Why Adults Should Watch Offbeat Cartoons Made for Kids

Updated on January 21, 2019
Carson Lloyd profile image

Carson Lloyd is a freelance writer and frequent viewer of shows clearly not targeted towards him or his demographic.

Adulting is No Joke

I don’t think I am letting some great cat out of the bag by revealing that, surprise, being an adult is hard work. Bills need paying, errands need doing, budgets need balancing, and the rotted leftovers in the refrigerator need tossing, all of which should have been done yesterday. The weights and measures of an adult are heavy at their best and absolutely crushing at their worst, and unless the great laws of the universe find themselves blissfully rewritten, this is not a reality that will be changing anytime soon.

Which is why we adults have gone out of our way to manufacture for ourselves as many pleasant little life distractions as possible, distractions which are designed to offer brief respites of harmless fun so as to keep our souls light and our minds sane. We make fools of ourselves at karaoke bars (because that’s fun, apparently) we spend a few random minutes of our day playing with easy, mindless apps on our phones, and for the more adventurous folks, we go to overpriced cooking classes downtown so a middle-aged chef with a spray tan can teach us how to make risotto. . . with a twist.

By the way, the twist is usually mushrooms and a lot a garlic.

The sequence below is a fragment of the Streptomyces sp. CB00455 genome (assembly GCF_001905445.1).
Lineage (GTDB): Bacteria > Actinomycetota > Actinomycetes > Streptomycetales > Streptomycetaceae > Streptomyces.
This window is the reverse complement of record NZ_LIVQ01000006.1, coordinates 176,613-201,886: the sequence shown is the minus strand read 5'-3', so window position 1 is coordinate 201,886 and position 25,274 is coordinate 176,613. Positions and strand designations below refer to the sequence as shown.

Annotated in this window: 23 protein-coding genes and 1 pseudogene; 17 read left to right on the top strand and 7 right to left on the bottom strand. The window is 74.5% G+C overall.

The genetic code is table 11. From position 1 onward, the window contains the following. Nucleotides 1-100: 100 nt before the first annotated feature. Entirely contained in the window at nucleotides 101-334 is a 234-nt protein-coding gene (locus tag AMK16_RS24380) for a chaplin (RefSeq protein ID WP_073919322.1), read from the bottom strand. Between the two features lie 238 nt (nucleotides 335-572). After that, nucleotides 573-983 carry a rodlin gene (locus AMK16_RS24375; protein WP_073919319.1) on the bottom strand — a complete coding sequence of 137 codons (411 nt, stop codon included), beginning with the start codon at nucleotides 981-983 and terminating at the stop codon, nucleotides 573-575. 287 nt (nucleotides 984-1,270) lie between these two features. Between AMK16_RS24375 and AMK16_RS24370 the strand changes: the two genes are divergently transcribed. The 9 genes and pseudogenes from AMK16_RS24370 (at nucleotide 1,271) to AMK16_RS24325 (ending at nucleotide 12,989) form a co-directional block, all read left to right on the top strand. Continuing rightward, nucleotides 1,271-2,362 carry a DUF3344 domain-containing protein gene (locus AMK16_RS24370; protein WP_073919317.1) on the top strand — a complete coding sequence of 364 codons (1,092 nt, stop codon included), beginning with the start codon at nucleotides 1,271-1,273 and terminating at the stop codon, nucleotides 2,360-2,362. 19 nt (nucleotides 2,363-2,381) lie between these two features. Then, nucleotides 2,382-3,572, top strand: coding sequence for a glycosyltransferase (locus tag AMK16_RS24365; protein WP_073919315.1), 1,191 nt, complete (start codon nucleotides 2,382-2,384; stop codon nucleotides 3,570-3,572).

We do these things because it offers us a chance to escape the challenges of our lives for however brief a time, and they are moments that remind us to always find time for fun in a world where fun is not always as easy to come by as we would like. We need these outlets, these moments of emotional and intellectual rest, and we would be in a much fouler state if we went without them.

Enter Cartoons

It is with respect to this reality that I have, over the years, come to the discovery that few things fulfill that need to rest and recover from the trails of adult life better than that of a good old fashioned cartoon. On more occasions than I can count I have found myself, by the end of the day, worn and tired, feeling thin as an old leaf and twice as fragile. And on these occasions I found out, often through accident, that there was no greater remedy to the exhaustion of my soul than planting myself in front of a television screen and spending the next half hour delightfully chuckling along with some brightly animated romp.

The voice acting done to bring cartoon characters to life, often loudly expressed and wonderfully creative, carves away the foggy memories of a long day and replaces it with something clear and joyful. The colors of the screen, while at first seemingly random and disjointed, eventually soak into the retinas of my eye with ease, soothing away the pinched and tight quality most eyes have at the end of a bad day. The music and the sound effects, the pacing and the presentation, of cartoons all come together to preform a special kind of magic on a mind that needs mending, and it is a magic I am most grateful for.